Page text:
Variable, Weak, Sharks

CB Avalanche Center 2018-19 Observations

Location: Paradise Divide Area
Date of Observation: 11/19/2018
Name: Evan Ross, Eric Murrow

Subject: Variable, Weak, Sharks
Aspect: North East, East
Elevation: 9,700-12,800

Avalanches:

Just some small loose snow avalanches in steep or wind-loaded terrain.

Weather: Light west northwest wind at ridgeline. Otherwise just a standard clear and cool Colorado day.
Snowpack: Variable, is that best word to start with when describing the current snowpack. Both snow surface and snowpack structure are variable.

For now, the snowpack structure is beaten and weak. On the northerly and easterly aspects, we traveled today, its hard to say where you could find some “persistent slab” structure. Generally, the snowpack is full of weak layers with crusts and facets, while the actual slabs are much harder to find. If you do find a small slab and set it in motion, that would be a small bummer, but the available loose weak-snow that could be entrained would add to your current bummer experience. This bummer of a time could become a bummer for the rest of your season if the whole mess pushed you into those lurking rocky sharks. That would be a total bummer.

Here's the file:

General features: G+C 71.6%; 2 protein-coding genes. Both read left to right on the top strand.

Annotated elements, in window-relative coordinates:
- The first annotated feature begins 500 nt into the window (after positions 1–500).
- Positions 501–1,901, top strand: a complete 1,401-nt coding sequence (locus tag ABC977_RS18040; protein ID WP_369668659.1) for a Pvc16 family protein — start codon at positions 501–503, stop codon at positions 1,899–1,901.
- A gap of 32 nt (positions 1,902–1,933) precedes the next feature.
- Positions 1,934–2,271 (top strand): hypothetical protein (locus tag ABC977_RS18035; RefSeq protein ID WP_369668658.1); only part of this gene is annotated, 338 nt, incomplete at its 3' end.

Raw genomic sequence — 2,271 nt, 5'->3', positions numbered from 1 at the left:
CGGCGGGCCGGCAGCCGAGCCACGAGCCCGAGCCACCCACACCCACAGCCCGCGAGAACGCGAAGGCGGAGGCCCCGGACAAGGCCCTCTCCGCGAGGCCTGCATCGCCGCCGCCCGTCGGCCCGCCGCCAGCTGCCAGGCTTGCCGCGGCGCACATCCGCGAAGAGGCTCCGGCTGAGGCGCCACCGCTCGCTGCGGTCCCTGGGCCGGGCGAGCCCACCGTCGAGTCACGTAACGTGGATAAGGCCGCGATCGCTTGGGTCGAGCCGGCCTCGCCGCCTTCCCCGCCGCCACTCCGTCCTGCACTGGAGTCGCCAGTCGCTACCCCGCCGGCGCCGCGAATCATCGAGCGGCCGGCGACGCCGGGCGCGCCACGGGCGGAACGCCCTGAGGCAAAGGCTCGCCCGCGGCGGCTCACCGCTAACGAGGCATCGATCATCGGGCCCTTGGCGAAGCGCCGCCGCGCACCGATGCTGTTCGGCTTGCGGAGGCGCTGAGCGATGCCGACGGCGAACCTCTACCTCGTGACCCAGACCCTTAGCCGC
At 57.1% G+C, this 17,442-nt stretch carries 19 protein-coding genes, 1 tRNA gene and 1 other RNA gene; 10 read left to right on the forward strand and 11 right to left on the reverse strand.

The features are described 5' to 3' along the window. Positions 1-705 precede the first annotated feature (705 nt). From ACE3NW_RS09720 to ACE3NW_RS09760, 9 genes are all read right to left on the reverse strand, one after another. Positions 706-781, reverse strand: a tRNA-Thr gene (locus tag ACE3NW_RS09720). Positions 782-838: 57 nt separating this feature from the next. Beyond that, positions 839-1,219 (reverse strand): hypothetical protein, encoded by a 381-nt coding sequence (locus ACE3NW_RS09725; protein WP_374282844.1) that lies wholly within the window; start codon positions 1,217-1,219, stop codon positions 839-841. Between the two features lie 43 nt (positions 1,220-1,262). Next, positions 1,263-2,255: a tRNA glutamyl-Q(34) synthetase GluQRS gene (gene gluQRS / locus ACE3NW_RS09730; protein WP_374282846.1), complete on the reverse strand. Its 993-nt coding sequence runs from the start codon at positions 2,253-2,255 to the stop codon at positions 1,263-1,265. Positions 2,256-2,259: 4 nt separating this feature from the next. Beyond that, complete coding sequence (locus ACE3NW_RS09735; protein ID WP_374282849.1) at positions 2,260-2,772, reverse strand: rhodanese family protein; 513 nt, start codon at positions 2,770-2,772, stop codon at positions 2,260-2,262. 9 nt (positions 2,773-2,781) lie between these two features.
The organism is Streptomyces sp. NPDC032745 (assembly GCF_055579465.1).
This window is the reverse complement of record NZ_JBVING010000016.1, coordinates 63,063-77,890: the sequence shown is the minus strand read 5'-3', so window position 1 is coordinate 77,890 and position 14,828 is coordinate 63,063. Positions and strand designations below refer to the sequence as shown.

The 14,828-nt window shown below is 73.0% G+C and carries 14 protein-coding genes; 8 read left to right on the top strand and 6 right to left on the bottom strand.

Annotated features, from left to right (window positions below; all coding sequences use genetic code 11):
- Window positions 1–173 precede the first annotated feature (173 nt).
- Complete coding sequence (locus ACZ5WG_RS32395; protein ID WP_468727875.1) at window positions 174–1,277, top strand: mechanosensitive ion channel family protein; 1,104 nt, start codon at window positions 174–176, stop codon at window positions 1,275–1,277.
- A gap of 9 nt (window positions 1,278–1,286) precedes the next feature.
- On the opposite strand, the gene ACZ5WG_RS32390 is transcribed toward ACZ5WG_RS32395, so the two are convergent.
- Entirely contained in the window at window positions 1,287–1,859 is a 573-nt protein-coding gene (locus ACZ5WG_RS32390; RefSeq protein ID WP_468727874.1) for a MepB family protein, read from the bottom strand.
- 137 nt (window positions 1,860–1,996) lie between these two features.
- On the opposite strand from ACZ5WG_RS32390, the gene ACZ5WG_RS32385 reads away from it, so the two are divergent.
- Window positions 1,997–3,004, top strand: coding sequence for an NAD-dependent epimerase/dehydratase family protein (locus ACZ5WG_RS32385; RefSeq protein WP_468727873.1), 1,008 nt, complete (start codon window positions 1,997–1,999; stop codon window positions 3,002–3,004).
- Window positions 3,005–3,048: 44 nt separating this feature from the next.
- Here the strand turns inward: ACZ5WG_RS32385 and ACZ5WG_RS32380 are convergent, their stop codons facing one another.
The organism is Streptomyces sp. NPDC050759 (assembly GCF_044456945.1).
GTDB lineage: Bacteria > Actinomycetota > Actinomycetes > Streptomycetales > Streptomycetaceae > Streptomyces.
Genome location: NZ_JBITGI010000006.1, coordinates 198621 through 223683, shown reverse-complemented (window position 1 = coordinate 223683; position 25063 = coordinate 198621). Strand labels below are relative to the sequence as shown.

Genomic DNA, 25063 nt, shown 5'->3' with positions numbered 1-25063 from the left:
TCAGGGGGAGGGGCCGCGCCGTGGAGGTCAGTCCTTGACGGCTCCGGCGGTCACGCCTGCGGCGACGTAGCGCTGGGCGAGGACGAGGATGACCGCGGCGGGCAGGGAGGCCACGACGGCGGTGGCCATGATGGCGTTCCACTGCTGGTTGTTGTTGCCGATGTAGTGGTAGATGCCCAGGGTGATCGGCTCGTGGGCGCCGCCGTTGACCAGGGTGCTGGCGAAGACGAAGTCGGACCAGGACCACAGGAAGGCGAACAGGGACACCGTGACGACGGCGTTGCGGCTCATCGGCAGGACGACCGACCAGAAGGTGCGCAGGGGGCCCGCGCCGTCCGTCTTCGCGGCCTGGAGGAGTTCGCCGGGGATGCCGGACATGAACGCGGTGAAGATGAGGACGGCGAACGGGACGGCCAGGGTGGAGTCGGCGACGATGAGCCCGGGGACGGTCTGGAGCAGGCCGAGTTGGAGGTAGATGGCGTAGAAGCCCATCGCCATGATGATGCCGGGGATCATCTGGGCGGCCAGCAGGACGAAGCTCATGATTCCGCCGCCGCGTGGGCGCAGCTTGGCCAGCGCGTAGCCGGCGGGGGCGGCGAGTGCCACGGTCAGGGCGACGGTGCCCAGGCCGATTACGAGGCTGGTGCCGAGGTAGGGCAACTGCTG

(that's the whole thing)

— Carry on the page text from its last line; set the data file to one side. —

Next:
The snow surface is also a mess. If you stay away from the wind effected snow surfaces then the skiing sure is nice for what it is. Otherwise, those snow surfaces are also weak or crusty and fit right into what you would expect for a standard ¬†poor start for a continental snowpack. New snow amounts from last weekend range from 4cm’s up to 20-30cm’s on some wind-loaded terrain. Most of the wind pillows we found were old with a skiff a new snow on them and not an issue, but we did avoid one or two pillows that may have been thicker. If you did find a slab in the upper snowpack from last week’s new snow, the facets and crusts that it was likely sitting on would not instill confidence. Small loose snow avalanches in the new snow and some gouging into the older snow were also observed.

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